AVRO SHACKLETON WR963
Return to Flight
The Shackleton Aviation Group was formed around core members of the old Shackleton Preservation Trust which owned WR963 after its sale by Air Atlantique. The aim remains the preservation, maintenance and operation of Avro Shackleton WR963 in taxying condition with the intent to return it to flight.
All of us in the Group are Volunteers and we actively recruit - see Contact Us. Many are from military backgrounds, indeed some still serve. We've signed up to the Armed Forces Covenant and hold the Armed Forces Employer Recognition Scheme Bronze Award.
Our overheads are significant and income comes entirely from engine-run events, merchandise, donations and Friends of WR963 membership. Please help us keep our Growler growling. Thank you.
Next Event - Saturday 10 July - Details very soon.
Get involved - join us as a "Friend" and
help preserve living aviation history
in the form of our Avro Shackleton
MR.2 WR963. See the Benefits
A Brief History
1954 - 1991
WR963 was part of the second - and last - batch of Avro Shackleton MR.2 built by Avro; the famous company that built the legendary Lancaster. Racking up an impressive 15,483 flying hours over a 37 year period spanning the globe; WR963 was rebuilt no less than three times.
Serving with 224, 210, 38 and 205 Sqn, the later and larger part of service was as an Airborne Early Warning (AEW) platform with 8 Sqn, operating out of RAF Lossiemouth in Scotland.
1991 - 2012
In 1991 David Liddell-Grainger, under the name of the 'Shackleton Preservation Trust', purchased two Shackletons at a Sotheby's Defence Auction and had them delivered to Coventry Airport where ownership, maintenance and operation was taken on by Air Atlantique.
Air Atlantique was the perfect choice - a company legendary in the UK for operation of the fleet of DC3 and DC6 aircraft as well as the Classic Flight which comprised several smaller piston types and Cold War jets.
Air Atlantique tried hard to return a Shackleton to the UK skies but were foiled at every try, eventually resorting to sending one aircraft (WL790) out to the USA, where it flew until 2009 and remains to this day. WR963 remained at Coventry.
1997 - 2016
The Shackleton Preservation Trust (SPT) was a Charity created by David Liddell-Grainger, to operate the two Shackletons he purchased under this name. Although there are several references to the Trust in 1990/91 it wasn't actually an entity or charity until 1993. It maintained close links with Air Atlantique and supported their work but by the late 1990, after WL790 had departed to the USA, it had become virtually dormant.
The SPT enjoyed a revival when Sqn Ldr (ret) John Cubberley formed a new group to take care of the Shackleton, initially as the 'Atlantique Avro Shackleton Support Group', then later as the renewed SPT.
WR963 went from strength to strength and over a period of time enjoyed a brief outing on Coventry's runway which had her fast taxying to the point of flight; and then a few years later, out on the taxiway in front of several thousand people for a farewell event to Vulcan XH558.
2016 - present
In late 2016 various factors affected the running of SPT. It rapidly became unviable for it to operate WR963 and to meet charitable objectives. A new way was needed.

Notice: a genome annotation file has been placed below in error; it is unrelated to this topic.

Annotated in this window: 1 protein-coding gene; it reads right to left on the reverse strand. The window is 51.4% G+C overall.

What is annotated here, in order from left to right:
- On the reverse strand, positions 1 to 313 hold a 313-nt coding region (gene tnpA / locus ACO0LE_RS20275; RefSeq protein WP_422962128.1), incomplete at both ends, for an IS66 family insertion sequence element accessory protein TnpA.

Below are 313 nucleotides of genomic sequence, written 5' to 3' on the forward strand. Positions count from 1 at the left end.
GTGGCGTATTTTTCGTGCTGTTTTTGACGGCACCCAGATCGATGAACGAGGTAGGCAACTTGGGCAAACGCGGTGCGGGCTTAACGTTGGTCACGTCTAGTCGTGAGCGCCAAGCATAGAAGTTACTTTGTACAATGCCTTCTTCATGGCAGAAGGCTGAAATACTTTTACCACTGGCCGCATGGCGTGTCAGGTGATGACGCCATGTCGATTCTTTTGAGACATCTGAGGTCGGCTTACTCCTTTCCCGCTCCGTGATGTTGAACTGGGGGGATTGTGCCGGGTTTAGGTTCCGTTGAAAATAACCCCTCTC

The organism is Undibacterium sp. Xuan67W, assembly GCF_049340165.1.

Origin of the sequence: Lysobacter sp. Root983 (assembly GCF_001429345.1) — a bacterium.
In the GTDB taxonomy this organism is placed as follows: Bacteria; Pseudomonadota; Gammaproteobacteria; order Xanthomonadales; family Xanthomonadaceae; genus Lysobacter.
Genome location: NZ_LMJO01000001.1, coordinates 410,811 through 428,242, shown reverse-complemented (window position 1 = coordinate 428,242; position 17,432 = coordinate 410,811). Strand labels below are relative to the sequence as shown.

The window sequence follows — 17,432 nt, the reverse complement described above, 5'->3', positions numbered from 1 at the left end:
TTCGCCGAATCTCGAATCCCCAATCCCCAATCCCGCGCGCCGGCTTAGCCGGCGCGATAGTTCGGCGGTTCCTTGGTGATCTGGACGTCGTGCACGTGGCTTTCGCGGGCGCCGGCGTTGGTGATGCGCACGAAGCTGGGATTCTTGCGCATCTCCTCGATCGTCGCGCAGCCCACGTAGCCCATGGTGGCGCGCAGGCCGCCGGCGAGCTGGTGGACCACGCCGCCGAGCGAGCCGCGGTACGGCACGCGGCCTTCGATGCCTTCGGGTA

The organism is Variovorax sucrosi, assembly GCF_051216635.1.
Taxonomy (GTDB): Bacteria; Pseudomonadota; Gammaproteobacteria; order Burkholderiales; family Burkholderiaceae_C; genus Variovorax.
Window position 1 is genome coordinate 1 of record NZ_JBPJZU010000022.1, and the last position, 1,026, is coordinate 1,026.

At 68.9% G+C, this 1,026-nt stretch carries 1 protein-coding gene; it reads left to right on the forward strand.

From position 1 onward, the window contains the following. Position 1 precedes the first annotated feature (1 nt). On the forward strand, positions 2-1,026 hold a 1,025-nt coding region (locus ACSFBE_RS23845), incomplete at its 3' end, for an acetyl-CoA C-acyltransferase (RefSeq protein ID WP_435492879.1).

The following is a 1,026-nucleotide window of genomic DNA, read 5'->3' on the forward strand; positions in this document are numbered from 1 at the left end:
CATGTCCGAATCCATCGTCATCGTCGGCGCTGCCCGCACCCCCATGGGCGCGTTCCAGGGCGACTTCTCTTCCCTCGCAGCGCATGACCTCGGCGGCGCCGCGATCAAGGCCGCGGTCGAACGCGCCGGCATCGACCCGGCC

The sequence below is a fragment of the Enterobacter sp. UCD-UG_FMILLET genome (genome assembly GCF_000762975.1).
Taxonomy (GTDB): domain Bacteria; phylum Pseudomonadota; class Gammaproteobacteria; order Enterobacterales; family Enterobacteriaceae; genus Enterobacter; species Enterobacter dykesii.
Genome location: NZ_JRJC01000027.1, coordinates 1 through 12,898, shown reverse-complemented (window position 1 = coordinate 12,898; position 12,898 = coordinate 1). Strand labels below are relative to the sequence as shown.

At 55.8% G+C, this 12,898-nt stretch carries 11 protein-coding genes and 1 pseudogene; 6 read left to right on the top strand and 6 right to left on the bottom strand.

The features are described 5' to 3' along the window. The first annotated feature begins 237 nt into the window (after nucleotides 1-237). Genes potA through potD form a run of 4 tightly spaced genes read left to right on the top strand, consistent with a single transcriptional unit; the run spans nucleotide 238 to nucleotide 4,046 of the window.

Long-time volunteer and SPT Trustee David Woods had acquired WR963 from Air Atlantique in 2009 and after a period of consultation with other volunteers and with some other Shackleton groups it was decided a Community Interest Company (CIC) should be formed to continue the work.
The Shackleton Aviation Group (SAG) was formed, and while business as usual seems to be the way with the aircraft, in that running and taxying are the plan - a ground up approach has been taken with regards to the support structure, paving a way to returning a Shackleton to UK skies once more.
However, it soon became clear that the CIC was not the best way to ensure WR963’s future, so in early 2020, SAG ceased to be a CIC and became an “Unincorporated Association”.
11 Mar ‘54 - First flight
8 Apr ‘54 - 38 MU for storage
5 Oct ‘54 - 24 Sqn Gibraltar. Coded “B”
Feb, Jun & Jul ‘55 – Installation of special fitments
28 Sep ‘56 - 49 MU Colerne for additional mods
11 Oct ‘56 - Returned to Gibraltar. Coded “M”
19 Oct ‘57 - Further modifications, till 11 Nov
9 Mar ‘59 - Returned to Avro for Phase 1 mods
23 Feb ‘60 - 10 Sqn Ballykelly. Coded “Z”
15 Mar ‘61 - DH Chester for Phase 2 update
23 Nov ‘61 - 38 Sqn Hal Far, Malta. Coded “X”
14 Jan ‘66 - 205 Sqn Changi, Singapore. Coded “A”
Aug ‘66 – HS Aviation Langar for Phase 3 mods
1 Aug ‘67 - Returned to 205 Sqn. Coded “H”
17 Dec ‘70 - Returned to UK, 5 MU for storage
30 Jun ‘71 - Bitteswell for AEW 2 conversion
2 Jun ‘72 - Returned to 5 MU for repainting
18 Jul ‘72 – Lossiemouth for AEW radar install
1 Aug ‘72 - 8 Sqn Kinloss. Named “Ermintrude”
16 Aug ‘73 - Lossiemouth. Renamed “Parsley”
10 Mar ‘75 – 60 MU for modification, till 19 Mar ‘75
1 Mar ‘76 – HSA Bitteswell. Major service & re-spar
13 May ‘77 - Returned to 8 Sqn
10 Aug ‘79 - Category 3 damage, repaired by HSA
29 Oct ‘79 - Returned to 8 Sqn
9 Mar ‘89 - Flown a total of 14,957 hours
9 Jul ‘91 - End of service. Flown into Coventry
Photo Credits: Pete Curran, Phil Cain, Mark Ward, Richard Woods, Jamie Strachan, Cameron Sys, David Kavanagh (if we've missed you, please let us know)
See Events page for on-site directions. If you wish to visit, other than for an Event, please contact us to agree a suitable time.
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